Philip Stevenson (Plant Chemist) and Alison Scott-Brown (Plant/Insect Ecologist) from Kew’s Natural Capital and Plant Health department report on the toxicity of natural chemicals in the nectar and leaves of Rhododendron.
Rhododendrons are responsible for producing the world’s first recorded chemical weapons. Several historical accounts from what is now modern Turkey cite the use of so-called 'mad' honey to stupefy naïve invading armies making them easier to attack. Mad honey is the toxic honey produced by bees feeding on nectar of Rhododendron ponticum in its native northern Turkey. Perhaps the most notable example was King Mithridates VI of Pontus: he was an early experimentalist with natural poisons, and placed the toxic honeycombs from the hives of honeybees that had been foraging on Rhododendron strategically along the roadside in advance of the invading army of Pompey the Great in 65BCE, as a trap. The Roman garrison marching along the road sometime later stumbled upon this apparent gift from the gods and not recognising the danger, enthusiastically scoffed it, unwittingly poisoning themselves in the process. While in their toxin induced stupor they were helplessly slaughtered by the army of Mithridates VI which was lying in wait.
The toxins responsible for the poisonous effects of Rhododendron are grayanotoxins. These are highly oxygentated diterpenoids that have been presumed to be produced elsewhere in the plant as a natural chemical defence against insects. Recent research in the Jodrell Laboratory at Kew (Scott-Brown et al., 2016) has now shown, for the first time, that grayantoxins do indeed act as a natural defence for the plant and protect Rhododendron plants from herbivore attack.
Thrips are tiny winged insects which include some species that are pests of agricultural and horticultural crops around the world, damaging plants by sucking the life out of them. One particular species, the glasshouse thrip (Heliothrips haemorrhoidalis), frequently causes damage to plants in the glasshouse collections at Kew. It has been recorded feeding on the leaves of Rhododendron simsii, a species native to China, Taiwan and Burma, growing in Kew’s Temperate House. Curiously, the thrips rarely damage the terminal 5–10 leaves which seem always to be left healthy and which are renewed each year. These are the youngest leaves and are produced in a whorl each spring prior to flowering. Arguably these are the most critical leaf tissues so more important to protect. Chemical analysis of these terminal leaves at Kew revealed they contained very high concentrations of grayanotoxins – the same compounds that poisoned Pompey’s army. Biological studies testing the toxin which we isolated from the plants against the thrips showed that the grayanotoxins were indeed toxic to them, protecting these precious terminal leaves.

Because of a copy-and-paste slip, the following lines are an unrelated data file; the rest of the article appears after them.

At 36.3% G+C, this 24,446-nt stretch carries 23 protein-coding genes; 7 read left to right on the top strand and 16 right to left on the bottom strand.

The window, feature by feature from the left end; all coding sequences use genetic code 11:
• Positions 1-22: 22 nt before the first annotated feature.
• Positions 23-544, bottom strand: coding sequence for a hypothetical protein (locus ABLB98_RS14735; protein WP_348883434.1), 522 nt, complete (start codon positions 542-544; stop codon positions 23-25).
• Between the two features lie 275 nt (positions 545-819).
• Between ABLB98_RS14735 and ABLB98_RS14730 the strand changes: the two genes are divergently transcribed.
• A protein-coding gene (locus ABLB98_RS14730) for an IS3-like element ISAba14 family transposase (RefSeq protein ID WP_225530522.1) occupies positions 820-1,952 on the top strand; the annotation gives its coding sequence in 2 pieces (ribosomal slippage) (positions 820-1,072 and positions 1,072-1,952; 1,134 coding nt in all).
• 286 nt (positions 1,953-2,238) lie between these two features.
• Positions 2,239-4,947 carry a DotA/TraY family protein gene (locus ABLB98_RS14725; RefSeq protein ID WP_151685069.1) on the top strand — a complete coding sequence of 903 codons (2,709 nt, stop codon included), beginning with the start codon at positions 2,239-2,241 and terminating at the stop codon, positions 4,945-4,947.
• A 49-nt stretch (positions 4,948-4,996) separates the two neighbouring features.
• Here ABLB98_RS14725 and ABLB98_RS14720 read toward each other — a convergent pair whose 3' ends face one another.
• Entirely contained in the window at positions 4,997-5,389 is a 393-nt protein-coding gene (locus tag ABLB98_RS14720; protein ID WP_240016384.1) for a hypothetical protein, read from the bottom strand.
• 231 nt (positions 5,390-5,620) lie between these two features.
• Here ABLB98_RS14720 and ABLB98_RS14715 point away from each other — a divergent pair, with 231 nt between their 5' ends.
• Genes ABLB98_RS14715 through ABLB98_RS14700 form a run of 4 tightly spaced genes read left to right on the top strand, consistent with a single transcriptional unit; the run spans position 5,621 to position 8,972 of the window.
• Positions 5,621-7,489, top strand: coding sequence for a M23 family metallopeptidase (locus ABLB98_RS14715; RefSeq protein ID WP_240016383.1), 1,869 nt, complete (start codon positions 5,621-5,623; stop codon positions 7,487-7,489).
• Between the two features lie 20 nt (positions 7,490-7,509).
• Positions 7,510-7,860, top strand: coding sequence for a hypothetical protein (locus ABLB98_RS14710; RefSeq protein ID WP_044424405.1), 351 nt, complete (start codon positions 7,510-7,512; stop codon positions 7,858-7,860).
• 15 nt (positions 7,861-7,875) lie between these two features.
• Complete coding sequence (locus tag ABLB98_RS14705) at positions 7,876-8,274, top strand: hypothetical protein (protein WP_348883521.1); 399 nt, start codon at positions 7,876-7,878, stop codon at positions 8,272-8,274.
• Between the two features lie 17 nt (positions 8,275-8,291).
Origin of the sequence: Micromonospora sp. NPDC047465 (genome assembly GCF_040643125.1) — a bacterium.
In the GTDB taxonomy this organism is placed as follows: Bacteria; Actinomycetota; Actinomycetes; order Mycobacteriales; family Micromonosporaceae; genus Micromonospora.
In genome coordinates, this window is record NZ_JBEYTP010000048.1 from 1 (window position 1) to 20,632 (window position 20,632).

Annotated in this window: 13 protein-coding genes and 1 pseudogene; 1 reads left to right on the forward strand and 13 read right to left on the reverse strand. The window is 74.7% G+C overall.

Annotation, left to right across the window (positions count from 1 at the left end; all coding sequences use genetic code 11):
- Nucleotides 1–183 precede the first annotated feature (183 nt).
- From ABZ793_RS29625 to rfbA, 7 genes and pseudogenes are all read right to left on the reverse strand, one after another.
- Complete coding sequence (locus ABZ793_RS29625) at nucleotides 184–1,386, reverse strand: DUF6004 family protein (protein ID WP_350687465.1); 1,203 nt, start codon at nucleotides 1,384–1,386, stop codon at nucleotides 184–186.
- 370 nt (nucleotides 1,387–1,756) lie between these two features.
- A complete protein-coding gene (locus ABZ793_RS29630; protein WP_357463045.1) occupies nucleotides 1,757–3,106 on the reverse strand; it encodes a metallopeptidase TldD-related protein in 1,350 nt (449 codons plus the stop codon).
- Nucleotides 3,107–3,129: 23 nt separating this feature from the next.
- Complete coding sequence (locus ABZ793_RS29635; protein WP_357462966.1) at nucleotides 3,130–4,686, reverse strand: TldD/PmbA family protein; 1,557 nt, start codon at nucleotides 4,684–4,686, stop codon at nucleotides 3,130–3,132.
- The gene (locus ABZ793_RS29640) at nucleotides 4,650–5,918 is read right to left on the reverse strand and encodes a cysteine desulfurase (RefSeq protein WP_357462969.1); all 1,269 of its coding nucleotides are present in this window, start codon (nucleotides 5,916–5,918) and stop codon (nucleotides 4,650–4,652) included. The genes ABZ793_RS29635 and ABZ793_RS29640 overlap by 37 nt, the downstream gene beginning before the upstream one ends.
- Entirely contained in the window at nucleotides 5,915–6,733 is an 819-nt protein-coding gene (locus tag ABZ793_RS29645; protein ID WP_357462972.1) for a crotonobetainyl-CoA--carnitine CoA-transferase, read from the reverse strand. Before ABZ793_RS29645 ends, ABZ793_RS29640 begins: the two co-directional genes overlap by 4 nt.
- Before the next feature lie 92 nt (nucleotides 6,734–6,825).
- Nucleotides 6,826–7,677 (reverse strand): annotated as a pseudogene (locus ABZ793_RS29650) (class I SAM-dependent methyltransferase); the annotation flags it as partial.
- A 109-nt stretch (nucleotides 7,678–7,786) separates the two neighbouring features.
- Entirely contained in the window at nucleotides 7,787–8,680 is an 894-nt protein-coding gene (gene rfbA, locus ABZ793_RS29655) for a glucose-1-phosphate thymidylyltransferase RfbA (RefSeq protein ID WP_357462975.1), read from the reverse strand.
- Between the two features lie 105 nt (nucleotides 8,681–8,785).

It’s interesting that the presence of the compounds seems to be only expressed locally in the plant tissue – perhaps to conserve energy and save just the most important new leaves each year. Kew's recent study provides the first scientific evidence that the grayanotoxins are a natural defence mechanism against herbivores of Rhododendron.
Many plants synthesise defence chemicals so it shouldn’t be a surprise that rhododendrons do as well. What is puzzling though is why a plant would secrete insect defence toxins into nectar, as this is the food reward for pollinators which, in the case of Rhododendron, are insects and more specifically bees. One might expect that this would be bad for the pollinators, or would repel them, but this isn’t always the case.